However, over time, the drive for ever greater profits leads to the expansion of activity that cannot be realized as value, as socially necessary labor time — that is entirely superfluous to society under any given existing basis of production and exchange. This is the necessary consequence of the profit motive itself. Moreover the expansion of entirely superfluous labor increasingly looms over all economic activity as the absolute condition for the realization of surplus value as profit itself. Eventually, capital runs into the limits of even these methods transfers outside itself; and, actually turns on the limits imposed by the law of value itself.

The first of those limits, it seems to me, is that imposed by the two-fold character of the commodity: to have value, a commodity must also be useful object to someone other than the producer. Which is to say, it must be the product of a particular useful expenditure of human labor. If the commodity is not useful, the labor is wasted. Even a commodity that has a use in the abstract (a pair of shoes) but is not presently needed by anyone falls into this category. A product that serves some need, but that is not presently required, is no more a commodity than one that is defective beyond repair.

But, here too, there is a distinction to be made: a product may be needed by someone else, but not in its capitalistic form: which is to say, it is useful as an article to be consumed, but has no use to the capitalist as a means of producing a profit. Just as value and use value are pulled apart, so use value itself has two entirely contradictory expressions: as an object needed for human consumption, and as a means of capital’s self-expansion. While human need can be satisfied by the useful qualities of a commodity, the needs of capital may not necessarily be satisfied by it. And vice versa: there is no law that says what is useful to capital as means of self-expansion must be useful from the standpoint of society. To be a commodity within the capitalist mode of production, the commodity must simultaneously meet both requirements — it must satisfy a definite human need, and it must satisfy capital’s need for constant self-expansion.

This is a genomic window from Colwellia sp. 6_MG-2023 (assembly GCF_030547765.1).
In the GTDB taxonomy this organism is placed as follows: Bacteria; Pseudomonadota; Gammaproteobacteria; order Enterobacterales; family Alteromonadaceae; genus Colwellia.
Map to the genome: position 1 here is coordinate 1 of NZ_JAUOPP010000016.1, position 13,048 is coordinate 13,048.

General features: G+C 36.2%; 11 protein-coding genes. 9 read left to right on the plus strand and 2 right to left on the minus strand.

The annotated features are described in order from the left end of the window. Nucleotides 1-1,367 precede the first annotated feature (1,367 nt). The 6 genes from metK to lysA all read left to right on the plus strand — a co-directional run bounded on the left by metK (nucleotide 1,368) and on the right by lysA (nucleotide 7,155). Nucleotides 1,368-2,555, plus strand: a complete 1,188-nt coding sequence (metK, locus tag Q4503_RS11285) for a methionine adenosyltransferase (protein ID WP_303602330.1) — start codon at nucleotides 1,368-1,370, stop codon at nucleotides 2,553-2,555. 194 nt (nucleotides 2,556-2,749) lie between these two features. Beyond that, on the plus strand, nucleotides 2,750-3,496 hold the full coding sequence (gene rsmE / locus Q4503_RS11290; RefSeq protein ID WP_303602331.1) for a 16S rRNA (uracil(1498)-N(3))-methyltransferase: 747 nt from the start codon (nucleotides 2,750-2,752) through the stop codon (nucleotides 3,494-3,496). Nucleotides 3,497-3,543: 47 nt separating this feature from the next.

During periods of capitalist expansion these two follow as a matter of course, but not during periods of crisis. They follow so seamlessly during expansions, in fact, that it is not entirely obvious Marx had two distinct conceptions of usefulness — one based in the natural qualities of the commodity and another based in its social quality as a value. But, while the capitalist mode of production imposes its own unique expression of usefulness on the preexisting natural usefulness, the distinction between the two is not erased. While the natural usefulness of a commodity are the properties inherent in the object that satisfy some definite human need, the properties of the object that satisfy the needs of capital are general, and non-particular — but, I think, emphatically not abstract: the exchange value of the object is, for the capital, simply a use value employed to expand itself.

The electricity powering my laptop simultaneously must be useful to me as a consumption item, and to the capitalist as capital, as a means of creating profit. And, the exchange between the capitalist and me has to realize both expressions of usefulness at the same time. The fact that both of these things are accomplished in one act of exchange conceals the reality that two forms of usefulness are satisfied.

In normal (simple) commodity exchange value and use value confront each other in the form of buyer and seller. Value and use value appears as polar opposites that change position in the act of exchange. But, in this exchange use value appears on both sides of the exchange: the money, which is the expression of value in the exchange, is no more than a use value for the capitalist, an object to be employed in the expansion of his capital. The capitalistic use value of the money has simply changed form in the process of its self-expansion.